A Strange Country, now playing at the Access Theater on the border of Chinatown and Tribeca, packs a punch. It is unusually powerful because it veers into territory both familiar and unexpected. As a piece of theater, it often signposts where it is going, but it gets there in unique ways. And that is high praise.
The scene opens with Darryl (embodied by Sidney Williams) sleeping it off in an old stained BarcaLounger. As he wakes up and shuffles to the couch, it is obvious Darryl in old and stained as well – in ways we will learn. The room (ugly / beautiful set design by Brian Dudkiewicz) is American lower class, circa Texas. The play is then set in not exactlya foreign country, but a strange country, at least for most of us.
Sidney Williams, Bethany Geraghy and Vanessa Vache in A Strange Country
Darryl is pulled from sleep by his sister, Tiffany (newcomer Vanessa Vaché – holding her own against these more experienced actors) and Tiffany’s girlfriend Jamie (Bethany Geraghy). Tiffany has come to roust Darryl and take him home for a re-commitment ceremony of their parents. This leads to some great scenes between the three – if a little too Sam Shepardesque. Darryl and his father are violently estranged. Little sister Tiffany plays a rough edged “mom” to the entire family, inserting herself to just bring some peace for the day.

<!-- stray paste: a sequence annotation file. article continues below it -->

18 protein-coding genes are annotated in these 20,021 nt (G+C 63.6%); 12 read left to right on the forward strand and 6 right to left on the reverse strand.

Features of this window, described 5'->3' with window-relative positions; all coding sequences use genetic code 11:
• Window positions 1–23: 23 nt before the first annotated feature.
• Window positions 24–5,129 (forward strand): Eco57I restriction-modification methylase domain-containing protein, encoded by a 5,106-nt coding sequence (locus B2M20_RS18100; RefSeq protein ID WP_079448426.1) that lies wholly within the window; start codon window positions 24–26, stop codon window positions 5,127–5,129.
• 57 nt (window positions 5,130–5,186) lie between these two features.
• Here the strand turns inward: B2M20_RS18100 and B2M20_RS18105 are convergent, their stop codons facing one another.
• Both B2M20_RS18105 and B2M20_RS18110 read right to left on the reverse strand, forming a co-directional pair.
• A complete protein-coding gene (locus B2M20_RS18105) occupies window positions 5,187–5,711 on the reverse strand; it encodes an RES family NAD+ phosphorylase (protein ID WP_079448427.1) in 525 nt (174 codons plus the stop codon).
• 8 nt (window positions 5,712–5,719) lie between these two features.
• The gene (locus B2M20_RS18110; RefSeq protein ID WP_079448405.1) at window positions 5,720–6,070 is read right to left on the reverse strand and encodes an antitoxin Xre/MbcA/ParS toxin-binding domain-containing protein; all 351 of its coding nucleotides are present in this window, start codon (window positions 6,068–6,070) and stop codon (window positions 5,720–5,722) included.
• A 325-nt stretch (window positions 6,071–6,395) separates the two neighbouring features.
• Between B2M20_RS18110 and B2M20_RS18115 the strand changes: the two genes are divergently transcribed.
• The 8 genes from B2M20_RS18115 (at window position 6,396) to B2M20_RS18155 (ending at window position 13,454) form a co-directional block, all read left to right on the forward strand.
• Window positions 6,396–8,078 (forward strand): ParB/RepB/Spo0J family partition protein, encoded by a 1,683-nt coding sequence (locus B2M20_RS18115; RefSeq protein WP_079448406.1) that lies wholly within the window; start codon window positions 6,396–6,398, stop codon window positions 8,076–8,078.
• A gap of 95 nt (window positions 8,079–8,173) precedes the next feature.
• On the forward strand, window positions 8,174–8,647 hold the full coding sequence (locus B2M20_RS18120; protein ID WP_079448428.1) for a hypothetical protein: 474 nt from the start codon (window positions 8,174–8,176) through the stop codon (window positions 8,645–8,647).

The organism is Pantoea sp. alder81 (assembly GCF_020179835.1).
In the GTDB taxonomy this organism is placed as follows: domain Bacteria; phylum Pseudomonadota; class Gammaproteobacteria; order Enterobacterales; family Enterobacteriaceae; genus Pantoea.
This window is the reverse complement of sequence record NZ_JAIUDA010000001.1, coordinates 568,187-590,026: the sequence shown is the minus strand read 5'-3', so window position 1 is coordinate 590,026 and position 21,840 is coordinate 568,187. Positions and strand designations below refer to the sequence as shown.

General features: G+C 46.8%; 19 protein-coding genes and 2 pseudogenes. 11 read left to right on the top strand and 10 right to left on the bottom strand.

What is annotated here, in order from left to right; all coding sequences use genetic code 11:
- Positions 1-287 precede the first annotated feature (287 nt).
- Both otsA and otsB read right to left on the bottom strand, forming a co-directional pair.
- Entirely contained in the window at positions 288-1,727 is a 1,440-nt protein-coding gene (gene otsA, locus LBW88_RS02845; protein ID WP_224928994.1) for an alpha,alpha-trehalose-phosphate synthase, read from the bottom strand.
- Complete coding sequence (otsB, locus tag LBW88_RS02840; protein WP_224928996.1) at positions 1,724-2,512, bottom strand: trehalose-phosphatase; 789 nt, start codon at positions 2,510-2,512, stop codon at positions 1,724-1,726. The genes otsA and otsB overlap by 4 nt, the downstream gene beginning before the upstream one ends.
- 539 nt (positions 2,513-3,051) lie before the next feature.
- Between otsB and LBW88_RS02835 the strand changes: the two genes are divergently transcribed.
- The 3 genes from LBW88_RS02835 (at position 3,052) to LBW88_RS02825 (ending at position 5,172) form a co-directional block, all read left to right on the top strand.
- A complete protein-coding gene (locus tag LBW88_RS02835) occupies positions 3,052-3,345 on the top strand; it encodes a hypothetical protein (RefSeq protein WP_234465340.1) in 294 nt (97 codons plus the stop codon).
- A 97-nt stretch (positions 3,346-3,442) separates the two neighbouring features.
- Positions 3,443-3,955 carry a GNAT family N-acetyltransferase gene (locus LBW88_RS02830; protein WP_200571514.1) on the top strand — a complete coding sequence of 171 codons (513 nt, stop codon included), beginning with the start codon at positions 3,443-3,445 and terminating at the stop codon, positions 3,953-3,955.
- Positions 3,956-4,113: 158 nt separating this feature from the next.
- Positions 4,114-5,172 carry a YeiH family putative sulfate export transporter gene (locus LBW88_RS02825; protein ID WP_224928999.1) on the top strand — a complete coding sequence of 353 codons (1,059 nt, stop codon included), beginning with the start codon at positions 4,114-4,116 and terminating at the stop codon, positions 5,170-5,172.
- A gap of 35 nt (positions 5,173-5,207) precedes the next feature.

Various excuses leave them coupled into changing pairs as A Strange Countrydrives us through the past of these characters. Jamie is a recovering alcoholic; Darryl is an unrepentant alcoholic who medicates his bi-polar issues with prescriptions. Tiffany’s addiction tends towards family and support, with a healthy dose of drama. And the only way to get Tiffany to leave him alone, is for Darryl to betray her.
Sidney Williams and Bethany Geraghy bring some amazing life to the characters of Darryl and Jamie as they ultimately find strength and express it passively, a difficult thing to do well on stage.
Written by Anne Adams, A Strange Country leaves a lot of loose ends lying around. There are echoes and flashes of bits that might have been cut from a longer play, but she and director Jay Stull have distilled this to the essence of the characters. It is a hell of a ride.
Playwright: Anne Adams | Director: Jay Stull | Cast: Bethany Geraghy, Vanessa Vaché, Sidney Williams | Website